If he has proposed an exponential increase in complexity to do homomorphic computation, is this inherently true for the problem or is it just his method of doing it that has the slow-down?

Kevin Peterson July 9, 2009 5:23 PM

I think the important part of this discovery is that it’s possible at all. It isn’t practical, but this will cause two things to happen:

  1. People will search for more practical homomorphic encryption systems (previously a fools errand).
  2. People will develop uses for homomorphic encryption.

Now, internet searches and spell checking are really hard to express mathematically. On the other hand, the calculations that happen on mint.com might be within the realm of possibility within 10 years.

Edward Kmett July 9, 2009 6:16 PM


Yes, you can effectively unroll any loop counter that doesn’t care about making any decisions about the data, basically doing partial evaluation and leaving the addition/multiplication operations as the residue to be applied in the the homomorphic ring. But since you’re limited to NC1, I can only evaluate O(log n) multiplications or additions in series.

If you view the computation as a directed acyclic graph of data elements at the leaves, annotated with additions and multiplications, your graph can’t have more than a logarithmic depth. So you can’t just, for instance, iterate over the elements.

You could search for matching elements (by replicating a small recognition circuit that outputted a boolean result) and add up the match count monoidally, but there isn’t much you can do beyond that.

So if you view the resulting system as homomorphic map/reduce, you can map a small circuit over each element, but your reduce operation also has to be monoidal and circuit-sized as well (or at least work over a regular structure).

My point was that it doesn’t cover general purpose computation, not that there is nothing you can use it for. Common highly-parallelizable DSP stuff fits this paradigm well, because it already fits the feed-forward circuit paradigm well.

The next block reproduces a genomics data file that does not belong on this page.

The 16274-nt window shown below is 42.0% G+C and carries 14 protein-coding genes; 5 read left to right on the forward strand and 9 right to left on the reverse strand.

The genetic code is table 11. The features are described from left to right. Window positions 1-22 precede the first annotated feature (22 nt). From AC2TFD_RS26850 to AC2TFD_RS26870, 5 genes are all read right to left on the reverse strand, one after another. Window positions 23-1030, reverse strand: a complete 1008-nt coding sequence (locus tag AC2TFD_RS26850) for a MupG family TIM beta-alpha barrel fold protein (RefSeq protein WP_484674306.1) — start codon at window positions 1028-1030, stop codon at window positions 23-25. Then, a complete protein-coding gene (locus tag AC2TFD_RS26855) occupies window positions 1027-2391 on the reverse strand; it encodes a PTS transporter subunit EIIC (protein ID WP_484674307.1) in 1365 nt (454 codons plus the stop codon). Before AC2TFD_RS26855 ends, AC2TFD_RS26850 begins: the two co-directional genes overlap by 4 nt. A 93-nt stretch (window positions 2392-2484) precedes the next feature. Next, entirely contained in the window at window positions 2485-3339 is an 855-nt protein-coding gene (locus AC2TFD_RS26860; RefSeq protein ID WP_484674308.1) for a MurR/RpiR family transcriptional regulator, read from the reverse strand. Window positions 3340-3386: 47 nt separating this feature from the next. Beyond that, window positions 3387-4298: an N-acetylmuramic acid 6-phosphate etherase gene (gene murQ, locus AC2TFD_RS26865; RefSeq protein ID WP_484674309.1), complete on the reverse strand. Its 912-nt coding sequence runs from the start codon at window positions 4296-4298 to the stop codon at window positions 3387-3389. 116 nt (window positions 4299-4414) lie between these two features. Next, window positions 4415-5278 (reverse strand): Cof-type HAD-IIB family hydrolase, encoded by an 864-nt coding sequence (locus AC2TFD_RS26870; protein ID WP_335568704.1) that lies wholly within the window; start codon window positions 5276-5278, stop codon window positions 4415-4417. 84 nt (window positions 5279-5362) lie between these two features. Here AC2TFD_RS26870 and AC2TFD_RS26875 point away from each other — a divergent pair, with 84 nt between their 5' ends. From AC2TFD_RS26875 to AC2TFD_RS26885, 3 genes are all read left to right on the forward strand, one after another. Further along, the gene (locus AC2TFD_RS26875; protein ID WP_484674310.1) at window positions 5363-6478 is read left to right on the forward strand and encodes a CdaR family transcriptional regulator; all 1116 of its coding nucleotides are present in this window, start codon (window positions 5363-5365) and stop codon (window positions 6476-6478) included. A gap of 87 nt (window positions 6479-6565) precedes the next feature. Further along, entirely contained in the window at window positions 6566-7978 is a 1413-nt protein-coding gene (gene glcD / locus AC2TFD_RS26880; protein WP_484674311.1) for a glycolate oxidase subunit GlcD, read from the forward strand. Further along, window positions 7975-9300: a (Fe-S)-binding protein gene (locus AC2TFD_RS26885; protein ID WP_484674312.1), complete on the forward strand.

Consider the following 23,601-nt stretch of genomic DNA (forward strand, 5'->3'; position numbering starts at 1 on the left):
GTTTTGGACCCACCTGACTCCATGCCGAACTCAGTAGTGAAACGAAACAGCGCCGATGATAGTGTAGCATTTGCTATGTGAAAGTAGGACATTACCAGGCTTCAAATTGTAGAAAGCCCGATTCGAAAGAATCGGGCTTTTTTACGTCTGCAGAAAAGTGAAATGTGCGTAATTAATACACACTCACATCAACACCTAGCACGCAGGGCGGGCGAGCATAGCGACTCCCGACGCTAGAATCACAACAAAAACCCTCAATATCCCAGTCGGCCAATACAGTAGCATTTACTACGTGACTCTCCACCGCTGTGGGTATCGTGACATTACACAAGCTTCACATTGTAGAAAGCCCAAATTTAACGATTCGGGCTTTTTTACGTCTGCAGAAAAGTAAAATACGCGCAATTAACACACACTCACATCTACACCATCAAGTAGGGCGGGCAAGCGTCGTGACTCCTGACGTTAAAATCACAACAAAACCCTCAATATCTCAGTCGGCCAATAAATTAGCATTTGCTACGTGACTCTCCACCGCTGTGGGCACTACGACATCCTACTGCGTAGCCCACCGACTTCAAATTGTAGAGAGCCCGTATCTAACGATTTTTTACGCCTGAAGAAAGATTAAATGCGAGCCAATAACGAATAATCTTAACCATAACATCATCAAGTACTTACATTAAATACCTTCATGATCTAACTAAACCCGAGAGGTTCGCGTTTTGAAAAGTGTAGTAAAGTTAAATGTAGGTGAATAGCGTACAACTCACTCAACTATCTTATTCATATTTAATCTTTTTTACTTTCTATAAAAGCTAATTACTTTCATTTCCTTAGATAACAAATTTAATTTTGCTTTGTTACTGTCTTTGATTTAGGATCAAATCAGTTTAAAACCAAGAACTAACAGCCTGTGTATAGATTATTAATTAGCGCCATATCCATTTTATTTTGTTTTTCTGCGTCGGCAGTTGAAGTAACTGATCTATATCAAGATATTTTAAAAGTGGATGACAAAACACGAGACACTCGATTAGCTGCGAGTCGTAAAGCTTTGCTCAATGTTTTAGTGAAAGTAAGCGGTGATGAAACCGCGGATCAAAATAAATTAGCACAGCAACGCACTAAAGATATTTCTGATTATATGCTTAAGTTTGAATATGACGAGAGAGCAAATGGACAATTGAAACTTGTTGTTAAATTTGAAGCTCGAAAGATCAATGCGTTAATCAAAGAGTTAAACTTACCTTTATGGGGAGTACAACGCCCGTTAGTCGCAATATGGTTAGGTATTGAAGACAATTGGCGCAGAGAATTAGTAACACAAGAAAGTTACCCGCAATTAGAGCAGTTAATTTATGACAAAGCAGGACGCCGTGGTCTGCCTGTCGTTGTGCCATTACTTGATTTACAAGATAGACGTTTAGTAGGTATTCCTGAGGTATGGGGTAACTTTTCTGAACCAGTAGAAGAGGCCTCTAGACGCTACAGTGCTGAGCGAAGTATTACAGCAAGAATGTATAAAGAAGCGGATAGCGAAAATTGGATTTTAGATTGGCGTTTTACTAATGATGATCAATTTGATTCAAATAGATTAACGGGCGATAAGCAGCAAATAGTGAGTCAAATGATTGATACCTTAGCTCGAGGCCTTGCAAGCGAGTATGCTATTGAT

I think the choice of meaning for ‘general purpose computation’ is where we got tangled up. 😉

Nils July 10, 2009 6:38 AM

As a non-cryptographer i cannot see a way that homomorphic encryption will ever allow efficient retrieval or search of data.

I imagine the encrypted data to be in a locked box. One can inject data into it and run algorithms on the data and the encrypted value. It is not possible to extract any information out of the box. (Without the key)

If someone wanted to serve an encrypted search, he would have to inject the whole body of data into the box for every search. No information about which bits of the data are really needed could be extracted out of the box. This is like a linear search without any benefits of indexing.

Edward Kmett July 10, 2009 8:08 AM


Hrmm, well off the cuff, if you have both addition and multiplication available to you. I suppose if you provided a 1 and a 0, you could allow someone to construct an arbitrary encrypted numeral. But regardless, yes, you are likely to have to traverse every element uniformly, so a lot of logarithmic or better times will be replaced with something linear in terms of the size of your data set.

Clive Robinson July 12, 2009 5:50 AM

@ Nils,

“As a non-cryptographer i cannot see a way that homomorphic encryption will ever allow efficient retrieval or search of data.”

In it’s present form no neither can most people.

However efficient searching in encrypted data is like seeking the “Holy Grail” for various groups. And has been noted earlier working homomorphic encryption is but the first step on the pathway.

There are several issues with homomorphic encryption that appear to fly in the face of reasonable behaviour for most uses because,

1, You have to encrypt
2, You have to send it out for processing
3, You have to pull the results back
4, You have to decrypt the results.

All of which is considerably more expensive in CPU cycles and time than performing the equivalent cycle/time trade off on your own hardware.

Then on top of this the current system has a depth bounds issue which renders it effectivly impracticle for anything other than significaly limited use that would be well within the capabilities of the hardware requirments for just one of the steps above.

However there is one area where the “cost” in CPU cycles and time is irrelevant and that is “malware”.

For instance if you have malware that tailors it’s propagation behaviour by how many systems it’s already infected (for say stelth reasons) the simplest way would be with a counter. However having that counter “unencrypted” in the code would effectivly make stoping propergation easy in that defenders would just have to seed the “kill limit” with an appropriate value.

Using homomorphic encryption within the virus would render that form of attack against it just a matter of chance.

If you have a google for [cryptovirology yung young] you should get links to their work in this area including the cryptovirology website and book.

The book is quite thought provoking in this area and written in a way that makes it a fairly easy read for anybody with an interest and little more than grade school math (and even thats not required).

Skorj July 12, 2009 3:27 PM

Any encryption system homomorpic over addition seems trivially insecure?

C1 = E(P1, K)
C2 = E(P2, K)
C2 – P2 + P1 = E(P2-P2+P1, K) = C1
C1 – C2 = P1 – P2